Why do we need to treat wastewater?
If you just bought your first property with a septic system, you may have questions about on-site sewage treatment. But before you start learning about wastewater treatment processes, take some time to get the answers to two basic questions:
In the simplest terms, wastewater is any water that has been polluted by humans. This includes water contaminated as a result of:
- flushing toilets and urinals (this waste is known as blackwater)
- bathing, showering, and washing clothes and dishes (greywater)
- commercial and industrial activities
As you would expect, wastewater is almost entirely water. The remaining portion — roughly 0.1% — contains organic matter, inorganic compounds, nutrients, and microorganisms that need to be explored in more detail.
Organic matter in wastewater includes proteins, carbohydrates, fats, oils, greases, and synthetic compounds found in certain detergents.
Without proper treatment, organic matter enters lakes and rivers and becomes a food source for the microorganisms that live there. The problem is that these tiny creatures pull dissolved oxygen from water when they break down pollutants. The more pollutants there are in the water, the greater their demand for oxygen.
This process spins out of control in lakes and rivers with high concentrations of organic matter. In these watercourses, oxygen levels fall so low that animals like fish, frogs, and turtles suffocate and die.
Inorganics in wastewater include compounds with copper, lead, magnesium, nickel, potassium, sodium, or zinc. In many cases, these harmful substances are the byproducts of commercial and industrial activities.
Inorganics do not break down easily. If they enter lakes or rivers via untreated wastewater, they remain there. As their concentrations increase over time, the water quality becomes a hazard for humans and animals alike.
Nutrients in wastewater include nitrogen and phosphorus compounds. These often come from human waste and cleaning products like laundry detergent and dishwasher soap.
It is no secret that nitrogen and phosphorus are common ingredients in fertilizers. They work wonders when we want to make plants grow and reproduce. But this advantage becomes a serious threat if we allow untreated and nutrient-rich wastewater to enter lakes and rivers.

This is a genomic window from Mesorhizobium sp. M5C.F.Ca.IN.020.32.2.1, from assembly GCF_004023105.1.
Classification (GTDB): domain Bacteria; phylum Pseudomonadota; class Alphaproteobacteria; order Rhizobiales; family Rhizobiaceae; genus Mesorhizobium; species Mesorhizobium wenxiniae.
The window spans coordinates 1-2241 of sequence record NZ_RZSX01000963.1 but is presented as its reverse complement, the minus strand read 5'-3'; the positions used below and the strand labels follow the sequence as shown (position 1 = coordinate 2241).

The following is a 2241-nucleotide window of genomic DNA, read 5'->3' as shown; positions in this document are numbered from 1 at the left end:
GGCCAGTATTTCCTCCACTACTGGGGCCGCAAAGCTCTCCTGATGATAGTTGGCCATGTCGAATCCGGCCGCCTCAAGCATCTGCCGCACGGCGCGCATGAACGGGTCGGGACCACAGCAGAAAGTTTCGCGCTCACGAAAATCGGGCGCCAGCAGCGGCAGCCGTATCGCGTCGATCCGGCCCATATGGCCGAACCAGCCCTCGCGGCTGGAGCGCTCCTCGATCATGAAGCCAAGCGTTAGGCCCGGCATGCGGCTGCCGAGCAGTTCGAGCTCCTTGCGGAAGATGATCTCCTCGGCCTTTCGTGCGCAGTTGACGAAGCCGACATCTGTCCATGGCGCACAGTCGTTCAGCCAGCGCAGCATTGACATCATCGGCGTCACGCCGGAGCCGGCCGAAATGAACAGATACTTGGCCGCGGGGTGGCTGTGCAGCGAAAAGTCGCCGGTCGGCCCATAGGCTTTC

High concentrations of nitrogen or phosphorus can lead to "dead zones" in watercourses. The process goes like this:
- Excess nutrients feed the growth of large algae blooms.
- Algae blooms prevent sunlight from reaching plants below the water's surface.
- Native plant species die without sunlight.
- Bacteria that feed on decaying plant matter multiply.
- Growing populations of bacteria consume more and more dissolved oxygen in the water.
- Fish and other aquatic species that need oxygen leave the watercourse or die.
Nitrogen in untreated wastewater can cause another problem. If nitrate (a nitrogen compound) pollutes our drinking water, it can reduce our blood's ability to transport oxygen. For infants, this can lead to what is commonly known as blue baby syndrome. In extreme cases, the condition is fatal.
Some microorganisms in wastewater are helpful because they break down organic matter that would otherwise pollute the environment.
Pathogens in untreated wastewater are a different story. These bacteria, parasites, and viruses can contaminate clean water sources. If they do, they undermine human health by causing serious and sometimes deadly illnesses.
In Canada, perhaps the best-known example took place in Walkerton, Ontario. In May 2000, the town's drinking water supply was tainted with E. coli bacteria after municipal wastewater was improperly treated. More than 2,300 residents became ill and seven people died.
A closer look at wastewater makes it easy to see why we must treat it before it is released back into the environment.
Think of your on-site wastewater treatment plant as a water conservation tool. By removing suspended solids and other pollutants, your system prevents groundwater and water pollution that could lead to:
- tainted drinking water
- water scarcity and water shortages
- foul lakes and rivers
- lower numbers of aquatic species
- dangers to livestock
- reduced waterfront property values
Now that you understand the basics of wastewater, take your knowledge to next level. Discover our range of treatment systems and find out how they protect your property, our communities, and planet we share.